Monday, December 17, 2012

45. Tor Conan #35, Conan the Gladiator by Leonard Carpenter.

Conan, newly returned to civilization following his adventures in the Southern Kingdoms and Kush, now finds himself in the Shemite city of Thujara with his money running low. Before long he is caught up with a circus troop in need of a strong man to wrestle with local toughs in order to make bets. They are made an offer to journey to Stygia to perform. After some travel they arrive in Stygia and do their circus and by the end of their period there one of the circus performers has become a new leader in Stygia, and then Conan leaves.

Honestly, that's a complete summary of the entire novel. Vastly simplified, but theres really not much else that happened. It was an entertaining enough book, but it could have been a much smaller short story.. it's so padded with examples of circus life and his interactions with the other circus performers. It's not got much going for it in terms of Conan's character, but thats nothing knew for Carpenter as a writer.. however.. next we get to the major problem with this book.

I just want to point out, that the placement of this book in this Chronology, proves one thing. That Conan has GIANT BRASS BALLS.. they are so big, I'm surprised he can even walk. The reason I say this is simple, He GOES TO STYGIA, and LOOKS JUST LIKE AMRA, and he does all of this AFTER having spent years, one; foiling Stygian plots, two; raiding Stygian ships, three; after leading a raid into the very heart of Stygia and four; running afoul of numerous Stygian nobles and priests all over the Hyborean Continent.. And he does all of this.. in order to bed a Circus girl? Yes, He went to Stygia to rescue Belit's Brother, he will later go to Stygia while trying to defeat Xaltotun in Hour of the Dragon, but both times he went, great need impelled him to undertake such a risky venture, and he treated it as such. Simply put, One does not simply walk into Stygia. This trip just makes no sense at all, at least not during this point in his life. Considering that he starts in Shem, and there is no reference to him having recently been in the southern kingdoms, or his days of piracy, And if it wasn't for a single mention of Conan having been to Stygia, which he visited in Conan the Rebel, I would have to assume that it took place before Queen of the Black Coast, since he is singularly not worried about going to Stygia on such a mundane trip. Considering that the only explanation I can think of to explain such a thing away, is that Conan, still bereft at the death of his lover Belit, simply doesn't care what happens to him. This explanation falls apart though, when the logical extrapolation of that would be he would simply have stayed among the Bamulas and not bothered having begun the arduous journey northwards, and especially wouldn't have then turned around and gone south again. This is a case where the simplest explanation is the best, the book is bad, poorly thought out, if still entertaining, with no reference given to any attempt at maintaining geographic logic, or consistency in Conan's travels. Ugh. I've found that basically the only reason it works here, is that Conan is still in the same general area in the next book, which actually makes some logical effort to explain why he is there.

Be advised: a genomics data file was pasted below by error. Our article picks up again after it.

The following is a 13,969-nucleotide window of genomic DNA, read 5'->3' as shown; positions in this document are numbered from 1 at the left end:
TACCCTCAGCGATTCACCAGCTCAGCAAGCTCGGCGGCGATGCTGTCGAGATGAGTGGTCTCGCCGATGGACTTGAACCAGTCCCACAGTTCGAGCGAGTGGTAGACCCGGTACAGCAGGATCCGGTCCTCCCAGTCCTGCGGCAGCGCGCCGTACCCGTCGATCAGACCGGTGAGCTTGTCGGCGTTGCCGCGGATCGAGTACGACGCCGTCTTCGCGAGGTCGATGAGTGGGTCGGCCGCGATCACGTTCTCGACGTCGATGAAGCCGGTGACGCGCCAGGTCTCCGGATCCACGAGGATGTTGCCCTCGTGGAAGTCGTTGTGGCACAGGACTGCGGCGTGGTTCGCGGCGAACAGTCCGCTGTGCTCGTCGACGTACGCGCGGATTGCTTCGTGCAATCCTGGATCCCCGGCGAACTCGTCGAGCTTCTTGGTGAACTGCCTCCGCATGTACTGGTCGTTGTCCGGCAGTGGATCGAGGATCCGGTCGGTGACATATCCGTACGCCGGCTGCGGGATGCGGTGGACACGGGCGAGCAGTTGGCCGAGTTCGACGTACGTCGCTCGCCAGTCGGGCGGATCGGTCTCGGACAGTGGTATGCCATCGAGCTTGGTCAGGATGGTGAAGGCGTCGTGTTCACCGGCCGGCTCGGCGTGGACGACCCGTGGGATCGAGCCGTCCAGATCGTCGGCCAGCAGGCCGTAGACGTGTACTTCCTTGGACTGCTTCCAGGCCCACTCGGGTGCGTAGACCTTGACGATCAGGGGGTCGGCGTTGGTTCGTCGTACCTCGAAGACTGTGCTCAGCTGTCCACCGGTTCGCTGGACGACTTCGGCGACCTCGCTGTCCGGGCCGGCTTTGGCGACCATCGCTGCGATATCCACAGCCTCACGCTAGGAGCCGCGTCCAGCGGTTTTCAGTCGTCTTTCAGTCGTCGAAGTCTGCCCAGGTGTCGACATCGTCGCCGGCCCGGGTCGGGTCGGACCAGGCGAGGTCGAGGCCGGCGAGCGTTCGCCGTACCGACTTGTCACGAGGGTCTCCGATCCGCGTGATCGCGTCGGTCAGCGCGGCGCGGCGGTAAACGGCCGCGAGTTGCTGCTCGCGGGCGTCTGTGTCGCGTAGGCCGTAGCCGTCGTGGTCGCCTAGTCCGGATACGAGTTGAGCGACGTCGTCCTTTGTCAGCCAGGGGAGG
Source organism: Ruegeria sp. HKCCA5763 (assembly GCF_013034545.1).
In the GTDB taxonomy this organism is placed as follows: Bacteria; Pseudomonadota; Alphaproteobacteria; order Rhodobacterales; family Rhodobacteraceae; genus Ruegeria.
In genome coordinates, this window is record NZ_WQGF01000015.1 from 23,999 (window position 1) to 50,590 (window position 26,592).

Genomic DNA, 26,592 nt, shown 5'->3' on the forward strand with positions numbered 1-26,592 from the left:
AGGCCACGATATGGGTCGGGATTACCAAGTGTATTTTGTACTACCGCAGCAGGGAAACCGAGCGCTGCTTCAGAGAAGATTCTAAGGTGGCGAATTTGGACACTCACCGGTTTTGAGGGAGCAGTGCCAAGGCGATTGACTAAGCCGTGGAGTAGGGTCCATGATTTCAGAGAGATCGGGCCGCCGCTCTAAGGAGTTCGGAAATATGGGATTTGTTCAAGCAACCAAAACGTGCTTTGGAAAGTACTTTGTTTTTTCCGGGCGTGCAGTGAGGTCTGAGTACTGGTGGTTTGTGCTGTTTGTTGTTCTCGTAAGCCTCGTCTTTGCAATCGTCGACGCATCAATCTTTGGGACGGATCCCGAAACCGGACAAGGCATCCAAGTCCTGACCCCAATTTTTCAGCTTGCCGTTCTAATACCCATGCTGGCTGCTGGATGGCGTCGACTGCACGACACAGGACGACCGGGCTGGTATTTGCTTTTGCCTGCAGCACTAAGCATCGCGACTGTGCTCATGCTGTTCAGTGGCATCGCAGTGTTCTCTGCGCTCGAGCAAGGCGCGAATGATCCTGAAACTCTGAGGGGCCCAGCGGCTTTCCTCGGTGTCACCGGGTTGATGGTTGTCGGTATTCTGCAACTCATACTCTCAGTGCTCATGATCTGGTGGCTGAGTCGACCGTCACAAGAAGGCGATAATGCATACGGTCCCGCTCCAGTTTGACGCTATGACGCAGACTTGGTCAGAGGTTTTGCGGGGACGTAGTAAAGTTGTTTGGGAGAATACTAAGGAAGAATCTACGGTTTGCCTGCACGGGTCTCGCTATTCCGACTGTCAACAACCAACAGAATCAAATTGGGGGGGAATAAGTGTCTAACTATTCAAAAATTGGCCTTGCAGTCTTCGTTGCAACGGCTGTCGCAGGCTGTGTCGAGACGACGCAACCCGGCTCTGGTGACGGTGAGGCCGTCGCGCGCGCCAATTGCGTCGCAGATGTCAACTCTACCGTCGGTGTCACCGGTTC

Up Next, considered to be perhaps the best Conan Pastiche, John C. Hocking's "Conan and the Emerald Lotus"